Query times for "load all the data" queries


hey - using influx 1.2 on a ubuntu 1604 box w/ dual xeons + 128gb ram.

I just ran a query (using influxdb python DataFrameClient) that pulled all the data from a series from the last 24 hours. It returned 1,307,746 rows x 22 columns (1 tag, 21 fields) in 1min, 33sec. The retention policy is infinity so this should be from one shard, if I understand it right. The db is under load of 800-1000 writes/sec. There are a relatively high proportion null values in the query result. This time is representative of other queries for the same measurement.

My expectation was that queries with aggregation/filtering/etc might take a while but I was surprised that this “load all the data” query is taking such a long time.

My question is - is this expected under the circumstances? Is there something I should be doing differently in terms of schema design? It seems like the write performance I’m getting is great but read is pretty slow.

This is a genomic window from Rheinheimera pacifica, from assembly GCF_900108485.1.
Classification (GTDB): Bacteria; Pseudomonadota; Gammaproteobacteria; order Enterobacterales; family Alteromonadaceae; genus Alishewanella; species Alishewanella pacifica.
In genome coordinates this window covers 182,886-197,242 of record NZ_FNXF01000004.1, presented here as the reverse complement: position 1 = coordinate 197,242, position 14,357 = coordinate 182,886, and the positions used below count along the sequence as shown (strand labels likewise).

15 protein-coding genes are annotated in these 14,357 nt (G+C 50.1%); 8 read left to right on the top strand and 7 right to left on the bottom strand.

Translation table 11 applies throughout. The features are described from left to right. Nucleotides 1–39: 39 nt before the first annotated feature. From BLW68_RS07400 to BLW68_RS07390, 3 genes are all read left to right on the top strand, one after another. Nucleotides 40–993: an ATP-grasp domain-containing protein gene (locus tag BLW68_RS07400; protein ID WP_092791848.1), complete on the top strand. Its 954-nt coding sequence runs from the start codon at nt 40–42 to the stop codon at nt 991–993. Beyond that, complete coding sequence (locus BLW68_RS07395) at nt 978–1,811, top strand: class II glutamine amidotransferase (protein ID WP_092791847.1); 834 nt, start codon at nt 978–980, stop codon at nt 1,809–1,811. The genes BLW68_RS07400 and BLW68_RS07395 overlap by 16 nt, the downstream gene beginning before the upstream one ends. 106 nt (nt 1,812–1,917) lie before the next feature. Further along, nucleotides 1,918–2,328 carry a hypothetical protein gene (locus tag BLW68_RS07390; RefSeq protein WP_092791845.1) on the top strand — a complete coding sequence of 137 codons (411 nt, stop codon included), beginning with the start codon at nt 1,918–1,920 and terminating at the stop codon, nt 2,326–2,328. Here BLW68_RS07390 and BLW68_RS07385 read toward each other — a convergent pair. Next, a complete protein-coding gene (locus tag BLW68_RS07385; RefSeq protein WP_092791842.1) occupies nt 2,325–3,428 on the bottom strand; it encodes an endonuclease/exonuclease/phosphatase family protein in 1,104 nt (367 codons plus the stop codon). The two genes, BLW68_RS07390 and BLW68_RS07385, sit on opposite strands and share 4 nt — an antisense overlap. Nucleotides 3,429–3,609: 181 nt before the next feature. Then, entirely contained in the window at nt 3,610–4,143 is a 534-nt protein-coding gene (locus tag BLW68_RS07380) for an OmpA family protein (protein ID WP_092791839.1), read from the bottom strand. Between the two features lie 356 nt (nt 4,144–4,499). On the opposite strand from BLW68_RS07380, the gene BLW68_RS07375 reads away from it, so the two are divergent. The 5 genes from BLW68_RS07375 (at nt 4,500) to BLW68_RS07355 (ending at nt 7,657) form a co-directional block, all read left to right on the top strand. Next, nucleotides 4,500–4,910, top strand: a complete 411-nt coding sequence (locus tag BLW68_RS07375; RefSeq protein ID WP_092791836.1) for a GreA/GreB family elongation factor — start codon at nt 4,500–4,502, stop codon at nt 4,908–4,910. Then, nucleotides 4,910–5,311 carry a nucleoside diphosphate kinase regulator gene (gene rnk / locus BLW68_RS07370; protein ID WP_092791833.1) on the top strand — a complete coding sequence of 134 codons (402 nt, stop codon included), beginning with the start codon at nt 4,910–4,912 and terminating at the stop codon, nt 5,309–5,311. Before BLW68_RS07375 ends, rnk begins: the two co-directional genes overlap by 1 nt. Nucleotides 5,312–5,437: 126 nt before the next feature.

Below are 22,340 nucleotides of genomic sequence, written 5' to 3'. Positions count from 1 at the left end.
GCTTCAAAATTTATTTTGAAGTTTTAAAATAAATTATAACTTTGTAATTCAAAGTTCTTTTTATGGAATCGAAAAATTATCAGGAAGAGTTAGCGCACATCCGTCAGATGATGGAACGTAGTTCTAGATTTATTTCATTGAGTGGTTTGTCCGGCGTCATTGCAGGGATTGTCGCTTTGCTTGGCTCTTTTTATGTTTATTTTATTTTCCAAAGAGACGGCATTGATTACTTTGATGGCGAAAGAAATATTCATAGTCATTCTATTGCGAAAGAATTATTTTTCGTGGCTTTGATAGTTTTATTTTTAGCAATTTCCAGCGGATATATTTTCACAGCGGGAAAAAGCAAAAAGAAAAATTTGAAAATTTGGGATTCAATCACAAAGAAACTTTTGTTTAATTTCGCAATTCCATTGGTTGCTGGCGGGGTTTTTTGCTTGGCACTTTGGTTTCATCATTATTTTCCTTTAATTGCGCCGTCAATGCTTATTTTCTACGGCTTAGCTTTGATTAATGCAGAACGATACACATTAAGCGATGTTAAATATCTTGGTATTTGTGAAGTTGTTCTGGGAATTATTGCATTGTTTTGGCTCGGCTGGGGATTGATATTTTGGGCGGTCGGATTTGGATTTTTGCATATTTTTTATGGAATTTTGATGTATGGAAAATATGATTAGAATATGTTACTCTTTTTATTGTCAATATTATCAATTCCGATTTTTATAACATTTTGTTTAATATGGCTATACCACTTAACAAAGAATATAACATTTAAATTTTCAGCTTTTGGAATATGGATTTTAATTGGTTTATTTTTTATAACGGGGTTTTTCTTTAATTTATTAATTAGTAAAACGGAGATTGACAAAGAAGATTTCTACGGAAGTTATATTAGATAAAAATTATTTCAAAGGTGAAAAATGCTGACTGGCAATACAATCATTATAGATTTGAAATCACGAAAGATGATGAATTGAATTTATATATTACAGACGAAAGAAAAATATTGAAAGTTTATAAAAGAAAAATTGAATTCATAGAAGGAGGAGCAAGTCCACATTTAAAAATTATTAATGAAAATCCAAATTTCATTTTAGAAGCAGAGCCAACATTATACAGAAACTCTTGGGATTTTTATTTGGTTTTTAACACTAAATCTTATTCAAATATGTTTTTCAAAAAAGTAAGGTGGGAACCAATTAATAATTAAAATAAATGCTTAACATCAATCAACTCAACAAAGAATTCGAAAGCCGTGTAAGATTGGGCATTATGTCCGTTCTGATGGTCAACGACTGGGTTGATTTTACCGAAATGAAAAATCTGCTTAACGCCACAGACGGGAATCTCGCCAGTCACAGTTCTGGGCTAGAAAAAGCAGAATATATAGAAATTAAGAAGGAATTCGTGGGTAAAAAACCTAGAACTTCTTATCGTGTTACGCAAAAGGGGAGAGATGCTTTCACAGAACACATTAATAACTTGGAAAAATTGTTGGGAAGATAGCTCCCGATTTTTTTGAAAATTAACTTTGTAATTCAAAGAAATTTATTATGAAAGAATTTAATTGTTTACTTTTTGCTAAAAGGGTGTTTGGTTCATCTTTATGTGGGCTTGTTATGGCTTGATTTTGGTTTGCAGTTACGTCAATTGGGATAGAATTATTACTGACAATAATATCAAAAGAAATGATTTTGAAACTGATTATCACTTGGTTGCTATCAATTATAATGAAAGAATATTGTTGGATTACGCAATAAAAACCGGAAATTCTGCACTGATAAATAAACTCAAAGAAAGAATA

@jstrong Generally aggregates and filtering, especially tag WHERE filters are quite performant. A “load all the data” query isn’t. This is because all the data must be decompressed from the shards and then marshalled to JSON and sent over the network. This ends up being very expensive. Less data over the network is much quicker.

I would suggest adding more tags to differentiate the data further to make filtering easier.


Unfortunately in this case I’m not pulling all the data to filter it downstream, I’m using it all.